“Yes, you have to psychologically just go there.”
I began with a few questions I like to ask my usual ManifestTaksu “interviewee’s.”
Art Nouveau Magazine: What (usually) do you do with the first 2 hours of your day?
Jason Silva: The first 2 hours are kind of like prepping myself for what I need to do. Am I shooting that day? Giving a talk? or is it a day of mind wandering at the park? Because a lot of days that’s how I work. I usually exercise within the first 2 hours.So usually,coffee, exercise, and food. Emails during the whole time. And after those 2 hours I’m either off to a shoot or off to do a talk somewhere or see a friend, go to the park etc…The first 2 hours are prepping for whatever is after it.
AN: What is your focus on self evolution and what does that mean to you?
JS: I think that we need to take an active role in our daily transformation. Because the whole thing about change is that it’s happening whether you want it to or not. I am interested in whether I can direct that change in the direction that I so please. I want to become more like this or more like that. I want to institute these daily practices. I am a big fan of the idea of ontological designing which is basically…ontology has to do with beingness, what it is to be…and of course design, is designing beingness.
The idea is that everything that we design is designing us back. We are designed by that of which we have designed. This chair is designing my mood by having me sit a certain way. This phone is designing the way that I interface with the phone based on the features and it’s intuitive qualities. My mood is designed by the question you asked which is making me probe certain thoughts. And so I like to control those settings and scenarios. I want to control the spaces I am in, I want to control the input signals of what’s coming in because, all of those things are shaping and molding me. If I can have a say in whats shaping and molding me, I can have a say in who I become.
AN: How did Shots of Awe come to life and where did the idea come from?
The idea comes from when I get into that headspace…I guess the analogy I would use is a rapper when he’s on a freestyle binge. And he’s just like ‘I got a new song are you writing it down!?’you know…starts flowing. This is my stuff, my beat. My poetry is technology, innovation, existentialism…because that’s the language I think in. It’s love, death, technology, divine engineering, and creativity. Anytime I come across something that blows my mind I want to riff on it, my riff…my freestyle is what I wanted to capture with Shots of Awe. I’ve always been capturing these riffs with my phone and little camera. I was always doing it semi professionally. I just stepped up the imagery and the resources and I was like ‘I can do this better!’ I had left CurrentTV so I had the time. I started making them self funded and then I finally found a partner who helped fund them.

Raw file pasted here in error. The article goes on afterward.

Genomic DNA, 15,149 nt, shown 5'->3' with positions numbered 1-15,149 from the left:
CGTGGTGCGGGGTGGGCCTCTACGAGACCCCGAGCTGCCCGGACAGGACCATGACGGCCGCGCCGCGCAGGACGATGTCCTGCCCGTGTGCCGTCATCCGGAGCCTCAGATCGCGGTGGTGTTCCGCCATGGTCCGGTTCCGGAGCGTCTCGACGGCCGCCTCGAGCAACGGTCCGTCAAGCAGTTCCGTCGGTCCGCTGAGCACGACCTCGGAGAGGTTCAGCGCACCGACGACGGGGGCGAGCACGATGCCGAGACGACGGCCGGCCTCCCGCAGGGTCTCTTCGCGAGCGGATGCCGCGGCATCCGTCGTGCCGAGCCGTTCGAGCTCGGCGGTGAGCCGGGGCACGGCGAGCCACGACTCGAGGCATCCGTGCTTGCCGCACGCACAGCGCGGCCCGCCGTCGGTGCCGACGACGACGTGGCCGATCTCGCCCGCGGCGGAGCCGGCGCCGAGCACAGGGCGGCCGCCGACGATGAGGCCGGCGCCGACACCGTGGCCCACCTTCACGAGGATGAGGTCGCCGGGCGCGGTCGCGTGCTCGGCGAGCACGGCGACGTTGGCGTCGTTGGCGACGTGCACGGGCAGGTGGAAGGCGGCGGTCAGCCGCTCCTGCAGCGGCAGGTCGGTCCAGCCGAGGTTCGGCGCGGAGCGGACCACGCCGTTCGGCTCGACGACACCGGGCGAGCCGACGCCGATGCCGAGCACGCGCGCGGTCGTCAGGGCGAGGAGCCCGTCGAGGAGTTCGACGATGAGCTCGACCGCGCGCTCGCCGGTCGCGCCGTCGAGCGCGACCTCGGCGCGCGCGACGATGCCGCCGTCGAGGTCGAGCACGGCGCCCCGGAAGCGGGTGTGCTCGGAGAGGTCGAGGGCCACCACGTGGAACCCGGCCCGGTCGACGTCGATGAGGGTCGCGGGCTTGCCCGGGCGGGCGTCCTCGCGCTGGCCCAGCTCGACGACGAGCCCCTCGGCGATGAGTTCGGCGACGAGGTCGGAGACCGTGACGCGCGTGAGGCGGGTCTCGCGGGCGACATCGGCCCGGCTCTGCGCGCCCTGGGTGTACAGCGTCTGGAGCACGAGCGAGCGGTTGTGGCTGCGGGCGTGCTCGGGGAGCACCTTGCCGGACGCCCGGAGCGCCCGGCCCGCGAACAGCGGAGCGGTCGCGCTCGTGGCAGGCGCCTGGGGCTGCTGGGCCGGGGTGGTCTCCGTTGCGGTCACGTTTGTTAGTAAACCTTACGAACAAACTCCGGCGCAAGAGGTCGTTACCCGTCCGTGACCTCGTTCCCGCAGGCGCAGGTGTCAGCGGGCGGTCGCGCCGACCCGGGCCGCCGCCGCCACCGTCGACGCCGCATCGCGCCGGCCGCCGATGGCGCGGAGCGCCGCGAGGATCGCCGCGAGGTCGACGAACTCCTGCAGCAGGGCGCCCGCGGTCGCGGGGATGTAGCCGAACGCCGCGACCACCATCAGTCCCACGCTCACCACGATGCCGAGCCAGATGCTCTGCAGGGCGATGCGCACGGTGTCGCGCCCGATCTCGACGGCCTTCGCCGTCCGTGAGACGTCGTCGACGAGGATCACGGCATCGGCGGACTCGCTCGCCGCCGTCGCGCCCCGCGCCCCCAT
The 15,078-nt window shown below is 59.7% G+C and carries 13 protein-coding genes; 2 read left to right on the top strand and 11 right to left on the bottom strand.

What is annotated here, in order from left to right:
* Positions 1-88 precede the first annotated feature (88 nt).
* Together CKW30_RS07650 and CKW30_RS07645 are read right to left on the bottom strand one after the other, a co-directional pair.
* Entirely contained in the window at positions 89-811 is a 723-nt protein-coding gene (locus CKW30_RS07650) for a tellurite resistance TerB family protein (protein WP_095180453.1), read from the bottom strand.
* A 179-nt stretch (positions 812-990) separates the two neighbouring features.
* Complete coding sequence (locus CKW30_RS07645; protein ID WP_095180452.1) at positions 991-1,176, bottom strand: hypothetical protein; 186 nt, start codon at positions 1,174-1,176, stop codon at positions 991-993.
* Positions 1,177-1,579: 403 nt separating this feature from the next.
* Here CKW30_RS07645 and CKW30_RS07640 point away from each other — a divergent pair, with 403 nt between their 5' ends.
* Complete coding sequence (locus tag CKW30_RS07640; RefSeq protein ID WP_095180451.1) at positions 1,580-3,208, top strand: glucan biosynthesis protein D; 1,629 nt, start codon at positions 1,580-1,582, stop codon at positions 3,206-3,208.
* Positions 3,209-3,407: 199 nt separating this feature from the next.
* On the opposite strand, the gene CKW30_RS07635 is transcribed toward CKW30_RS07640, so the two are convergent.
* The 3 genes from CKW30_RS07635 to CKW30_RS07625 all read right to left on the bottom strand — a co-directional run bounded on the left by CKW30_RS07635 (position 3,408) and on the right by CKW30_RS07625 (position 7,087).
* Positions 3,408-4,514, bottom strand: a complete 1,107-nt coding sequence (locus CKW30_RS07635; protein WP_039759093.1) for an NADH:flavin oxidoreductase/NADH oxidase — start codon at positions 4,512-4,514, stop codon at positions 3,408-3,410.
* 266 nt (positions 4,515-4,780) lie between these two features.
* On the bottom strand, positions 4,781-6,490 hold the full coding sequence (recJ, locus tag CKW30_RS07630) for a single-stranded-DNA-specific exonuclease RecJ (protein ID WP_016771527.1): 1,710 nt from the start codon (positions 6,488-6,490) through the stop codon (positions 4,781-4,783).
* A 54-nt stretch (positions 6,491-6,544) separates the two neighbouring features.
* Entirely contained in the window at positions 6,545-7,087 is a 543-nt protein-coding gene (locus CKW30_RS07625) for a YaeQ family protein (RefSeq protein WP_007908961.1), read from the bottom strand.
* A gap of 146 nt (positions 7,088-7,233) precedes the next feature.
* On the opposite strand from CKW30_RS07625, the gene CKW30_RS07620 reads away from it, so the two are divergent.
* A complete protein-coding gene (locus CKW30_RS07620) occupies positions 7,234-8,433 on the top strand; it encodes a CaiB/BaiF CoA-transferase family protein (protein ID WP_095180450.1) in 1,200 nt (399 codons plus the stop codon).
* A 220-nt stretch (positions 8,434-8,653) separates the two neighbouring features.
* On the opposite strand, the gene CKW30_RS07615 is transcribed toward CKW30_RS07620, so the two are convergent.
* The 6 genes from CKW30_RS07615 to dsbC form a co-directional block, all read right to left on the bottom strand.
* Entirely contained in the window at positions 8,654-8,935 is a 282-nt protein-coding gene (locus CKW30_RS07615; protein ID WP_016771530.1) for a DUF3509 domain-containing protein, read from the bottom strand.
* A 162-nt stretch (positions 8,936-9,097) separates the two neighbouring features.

AN: What are your thoughts on facing your fears and your approach to conquering them?
JS: Well, a lot of the times I face my fears by becoming comfortable with managing them. I haven’t always conquered them. Conquering your fear means that you simply don’t feel the angst anymore. A lot of times I’ve just done things in spite of having anxiety about them. I think to myself, ‘this is something that makes me uncomfortable, that’s why I gotta do it’but it doesn’t mean it stops making me uncomfortable. I guess the end goal would be to make it fully un-anxiety inducing.
AN: Well, yeah. Even John Leguizamo who performs these brilliant one man shows deals with anxiety before going on stage and doing these fantastic performances.
JS: Well, there you go! Sometimes I get a little antsy before my talks. Not so much when I am on stage but the few minutes leading up to it I’m always like, ‘What if I am not in the zone? What if I’m not feeling it? What if I forget what I want to talk about?’
AN: Yes, similar to the work of a comedian or an actor on the stage by himself.
JS: Yeah, and the thing is that the comedian is still dependent on the other people laughing. I think I take a little bit of a comfort in knowing that when I go up there, even if I am not feeling it fully I always remember, Im like ‘Wait a minute…I just have to be vulnerable. I just have to be real.’If I share genuine authenticity, it’s going to resonate. And then I also tell myself ‘Well, they invited me.’